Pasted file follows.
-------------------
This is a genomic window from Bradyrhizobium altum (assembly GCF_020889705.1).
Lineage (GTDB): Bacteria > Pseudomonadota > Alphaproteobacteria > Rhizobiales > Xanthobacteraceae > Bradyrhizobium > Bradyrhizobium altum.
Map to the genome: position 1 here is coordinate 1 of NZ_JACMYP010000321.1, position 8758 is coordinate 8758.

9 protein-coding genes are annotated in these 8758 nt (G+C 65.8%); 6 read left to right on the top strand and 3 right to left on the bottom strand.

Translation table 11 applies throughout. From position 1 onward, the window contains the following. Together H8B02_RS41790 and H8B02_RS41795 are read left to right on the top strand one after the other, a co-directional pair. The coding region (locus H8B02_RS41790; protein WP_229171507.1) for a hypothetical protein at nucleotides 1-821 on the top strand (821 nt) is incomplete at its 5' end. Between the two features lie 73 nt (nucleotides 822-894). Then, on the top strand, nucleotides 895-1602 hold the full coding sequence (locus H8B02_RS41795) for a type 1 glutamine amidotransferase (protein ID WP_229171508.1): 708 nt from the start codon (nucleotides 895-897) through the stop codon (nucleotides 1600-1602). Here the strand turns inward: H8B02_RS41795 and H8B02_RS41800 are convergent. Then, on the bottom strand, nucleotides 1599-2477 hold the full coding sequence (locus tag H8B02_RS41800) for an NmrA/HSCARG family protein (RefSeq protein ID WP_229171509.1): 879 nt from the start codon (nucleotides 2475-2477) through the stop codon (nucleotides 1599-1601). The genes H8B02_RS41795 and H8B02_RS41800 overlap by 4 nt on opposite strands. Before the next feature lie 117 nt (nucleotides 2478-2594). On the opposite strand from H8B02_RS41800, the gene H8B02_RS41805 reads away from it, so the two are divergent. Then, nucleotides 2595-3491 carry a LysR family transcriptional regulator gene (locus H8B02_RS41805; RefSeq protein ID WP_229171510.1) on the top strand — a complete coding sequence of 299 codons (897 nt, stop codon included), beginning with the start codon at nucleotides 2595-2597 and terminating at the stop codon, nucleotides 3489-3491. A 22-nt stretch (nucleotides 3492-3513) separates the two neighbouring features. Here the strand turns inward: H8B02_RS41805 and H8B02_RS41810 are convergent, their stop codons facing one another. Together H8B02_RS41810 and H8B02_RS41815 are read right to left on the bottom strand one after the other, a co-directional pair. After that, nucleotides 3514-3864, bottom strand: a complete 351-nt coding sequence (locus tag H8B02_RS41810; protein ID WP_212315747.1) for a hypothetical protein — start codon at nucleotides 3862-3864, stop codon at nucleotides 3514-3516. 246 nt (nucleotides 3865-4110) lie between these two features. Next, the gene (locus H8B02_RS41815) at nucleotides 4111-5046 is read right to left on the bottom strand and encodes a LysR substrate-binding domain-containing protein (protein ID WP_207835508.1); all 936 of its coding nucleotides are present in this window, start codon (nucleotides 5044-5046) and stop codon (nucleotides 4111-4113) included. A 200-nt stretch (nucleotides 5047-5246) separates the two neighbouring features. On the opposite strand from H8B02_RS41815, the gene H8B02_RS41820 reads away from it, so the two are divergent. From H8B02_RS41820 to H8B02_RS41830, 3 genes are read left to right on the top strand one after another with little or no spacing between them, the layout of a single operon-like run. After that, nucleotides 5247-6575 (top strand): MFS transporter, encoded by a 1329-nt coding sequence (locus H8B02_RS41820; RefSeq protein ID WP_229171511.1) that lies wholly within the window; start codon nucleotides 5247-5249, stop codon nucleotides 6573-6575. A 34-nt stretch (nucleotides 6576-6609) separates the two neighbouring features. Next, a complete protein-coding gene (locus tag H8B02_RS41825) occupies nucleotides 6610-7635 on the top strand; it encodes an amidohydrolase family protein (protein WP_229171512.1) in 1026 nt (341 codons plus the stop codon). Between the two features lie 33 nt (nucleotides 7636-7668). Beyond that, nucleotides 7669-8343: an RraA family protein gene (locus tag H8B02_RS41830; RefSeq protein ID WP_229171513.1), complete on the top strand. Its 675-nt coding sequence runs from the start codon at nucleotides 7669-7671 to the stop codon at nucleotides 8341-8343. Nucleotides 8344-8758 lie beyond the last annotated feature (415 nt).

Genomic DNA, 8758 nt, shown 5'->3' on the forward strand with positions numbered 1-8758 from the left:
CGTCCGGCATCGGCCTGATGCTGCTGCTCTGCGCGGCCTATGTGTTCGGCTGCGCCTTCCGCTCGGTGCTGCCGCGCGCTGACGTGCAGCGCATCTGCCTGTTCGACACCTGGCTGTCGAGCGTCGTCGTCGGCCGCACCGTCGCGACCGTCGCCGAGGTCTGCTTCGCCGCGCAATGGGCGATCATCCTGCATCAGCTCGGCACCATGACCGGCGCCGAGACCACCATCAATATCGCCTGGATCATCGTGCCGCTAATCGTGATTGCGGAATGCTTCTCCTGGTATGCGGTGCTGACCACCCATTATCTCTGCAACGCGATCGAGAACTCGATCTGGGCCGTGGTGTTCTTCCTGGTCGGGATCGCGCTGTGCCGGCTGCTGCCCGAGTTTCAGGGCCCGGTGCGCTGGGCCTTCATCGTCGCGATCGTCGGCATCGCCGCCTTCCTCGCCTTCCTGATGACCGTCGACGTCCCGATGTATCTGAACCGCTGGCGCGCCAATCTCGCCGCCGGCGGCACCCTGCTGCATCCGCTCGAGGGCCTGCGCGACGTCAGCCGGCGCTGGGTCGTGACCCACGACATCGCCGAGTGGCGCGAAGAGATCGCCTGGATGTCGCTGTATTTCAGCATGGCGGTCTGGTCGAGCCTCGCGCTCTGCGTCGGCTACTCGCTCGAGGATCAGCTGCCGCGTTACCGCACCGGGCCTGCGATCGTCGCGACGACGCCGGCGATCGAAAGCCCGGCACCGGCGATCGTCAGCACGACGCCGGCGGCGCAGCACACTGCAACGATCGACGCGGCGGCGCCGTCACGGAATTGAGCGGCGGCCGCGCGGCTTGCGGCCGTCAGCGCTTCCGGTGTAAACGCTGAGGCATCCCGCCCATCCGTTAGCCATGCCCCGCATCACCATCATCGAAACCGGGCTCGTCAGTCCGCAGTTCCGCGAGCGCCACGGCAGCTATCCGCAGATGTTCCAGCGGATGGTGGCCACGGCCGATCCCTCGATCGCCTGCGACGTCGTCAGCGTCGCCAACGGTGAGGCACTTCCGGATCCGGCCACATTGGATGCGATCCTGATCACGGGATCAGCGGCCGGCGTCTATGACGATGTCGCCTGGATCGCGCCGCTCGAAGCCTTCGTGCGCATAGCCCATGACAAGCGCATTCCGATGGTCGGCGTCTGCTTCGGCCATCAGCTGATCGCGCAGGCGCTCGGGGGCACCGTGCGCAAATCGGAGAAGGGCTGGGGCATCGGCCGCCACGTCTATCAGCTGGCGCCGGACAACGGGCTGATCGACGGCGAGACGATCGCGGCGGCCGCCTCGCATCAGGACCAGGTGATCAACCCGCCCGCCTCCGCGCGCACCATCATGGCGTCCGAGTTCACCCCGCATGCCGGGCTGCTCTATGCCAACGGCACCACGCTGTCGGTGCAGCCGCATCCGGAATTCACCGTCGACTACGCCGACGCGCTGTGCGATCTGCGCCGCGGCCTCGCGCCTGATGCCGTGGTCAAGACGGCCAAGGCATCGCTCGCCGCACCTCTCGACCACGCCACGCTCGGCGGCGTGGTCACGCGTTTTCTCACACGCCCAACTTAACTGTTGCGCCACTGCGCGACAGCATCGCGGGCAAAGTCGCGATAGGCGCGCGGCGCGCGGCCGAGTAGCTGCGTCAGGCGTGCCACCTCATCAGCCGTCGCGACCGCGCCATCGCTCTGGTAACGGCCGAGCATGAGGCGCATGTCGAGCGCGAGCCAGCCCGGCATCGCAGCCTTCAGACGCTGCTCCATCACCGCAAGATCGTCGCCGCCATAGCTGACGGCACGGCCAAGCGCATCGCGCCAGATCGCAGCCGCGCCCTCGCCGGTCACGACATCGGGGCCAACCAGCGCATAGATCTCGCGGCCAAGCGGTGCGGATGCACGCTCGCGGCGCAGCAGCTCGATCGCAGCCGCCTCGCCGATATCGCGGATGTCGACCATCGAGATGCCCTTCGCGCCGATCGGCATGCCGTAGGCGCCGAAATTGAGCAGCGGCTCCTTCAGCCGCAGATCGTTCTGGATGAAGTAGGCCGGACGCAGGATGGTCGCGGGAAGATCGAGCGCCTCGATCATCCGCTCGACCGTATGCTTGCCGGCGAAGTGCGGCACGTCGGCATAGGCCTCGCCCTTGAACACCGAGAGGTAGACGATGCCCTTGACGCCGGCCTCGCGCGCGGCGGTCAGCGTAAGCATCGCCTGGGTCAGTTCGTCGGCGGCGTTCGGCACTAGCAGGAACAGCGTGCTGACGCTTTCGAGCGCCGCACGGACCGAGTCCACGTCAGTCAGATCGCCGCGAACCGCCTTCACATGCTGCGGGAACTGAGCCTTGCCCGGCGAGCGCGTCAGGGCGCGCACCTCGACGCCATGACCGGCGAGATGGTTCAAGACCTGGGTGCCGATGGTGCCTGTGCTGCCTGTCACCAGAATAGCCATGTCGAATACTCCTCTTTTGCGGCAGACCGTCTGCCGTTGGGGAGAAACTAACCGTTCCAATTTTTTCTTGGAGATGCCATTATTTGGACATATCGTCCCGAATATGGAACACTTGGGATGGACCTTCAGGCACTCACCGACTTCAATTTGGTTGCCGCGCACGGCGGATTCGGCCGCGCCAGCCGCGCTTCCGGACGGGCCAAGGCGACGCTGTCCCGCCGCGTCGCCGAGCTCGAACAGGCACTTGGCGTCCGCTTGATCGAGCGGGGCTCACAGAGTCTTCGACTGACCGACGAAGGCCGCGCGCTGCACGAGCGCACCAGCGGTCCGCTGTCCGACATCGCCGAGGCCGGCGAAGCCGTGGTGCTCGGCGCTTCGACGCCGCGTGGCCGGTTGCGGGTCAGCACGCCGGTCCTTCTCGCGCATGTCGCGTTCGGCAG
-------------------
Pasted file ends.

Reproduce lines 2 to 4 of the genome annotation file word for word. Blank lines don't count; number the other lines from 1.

Lineage (GTDB): Bacteria > Pseudomonadota > Alphaproteobacteria > Rhizobiales > Xanthobacteraceae > Bradyrhizobium > Bradyrhizobium altum.
Map to the genome: position 1 here is coordinate 1 of NZ_JACMYP010000321.1, position 8758 is coordinate 8758.

9 protein-coding genes are annotated in these 8758 nt (G+C 65.8%); 6 read left to right on the top strand and 3 right to left on the bottom strand.